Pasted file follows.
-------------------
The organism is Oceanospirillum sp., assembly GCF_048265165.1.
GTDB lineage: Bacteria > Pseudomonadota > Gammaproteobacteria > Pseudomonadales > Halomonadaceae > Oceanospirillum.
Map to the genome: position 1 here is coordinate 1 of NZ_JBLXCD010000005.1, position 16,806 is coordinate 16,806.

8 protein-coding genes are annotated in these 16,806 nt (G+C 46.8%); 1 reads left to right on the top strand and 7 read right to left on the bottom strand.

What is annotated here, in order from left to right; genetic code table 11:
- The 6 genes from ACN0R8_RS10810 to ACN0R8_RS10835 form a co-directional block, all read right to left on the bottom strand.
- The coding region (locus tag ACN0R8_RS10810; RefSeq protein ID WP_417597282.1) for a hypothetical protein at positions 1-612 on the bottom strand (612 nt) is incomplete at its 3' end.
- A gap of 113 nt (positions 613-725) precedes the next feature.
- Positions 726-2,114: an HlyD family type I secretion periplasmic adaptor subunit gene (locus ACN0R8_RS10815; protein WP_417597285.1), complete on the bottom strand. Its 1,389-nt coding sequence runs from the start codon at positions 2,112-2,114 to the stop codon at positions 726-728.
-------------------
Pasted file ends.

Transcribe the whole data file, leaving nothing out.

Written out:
The organism is Oceanospirillum sp., assembly GCF_048265165.1.
GTDB lineage: Bacteria > Pseudomonadota > Gammaproteobacteria > Pseudomonadales > Halomonadaceae > Oceanospirillum.
Map to the genome: position 1 here is coordinate 1 of NZ_JBLXCD010000005.1, position 16,806 is coordinate 16,806.

8 protein-coding genes are annotated in these 16,806 nt (G+C 46.8%); 1 reads left to right on the top strand and 7 read right to left on the bottom strand.

What is annotated here, in order from left to right; genetic code table 11:
- The 6 genes from ACN0R8_RS10810 to ACN0R8_RS10835 form a co-directional block, all read right to left on the bottom strand.
- The coding region (locus tag ACN0R8_RS10810; RefSeq protein ID WP_417597282.1) for a hypothetical protein at positions 1-612 on the bottom strand (612 nt) is incomplete at its 3' end.
- A gap of 113 nt (positions 613-725) precedes the next feature.
- Positions 726-2,114: an HlyD family type I secretion periplasmic adaptor subunit gene (locus ACN0R8_RS10815; protein WP_417597285.1), complete on the bottom strand. Its 1,389-nt coding sequence runs from the start codon at positions 2,112-2,114 to the stop codon at positions 726-728.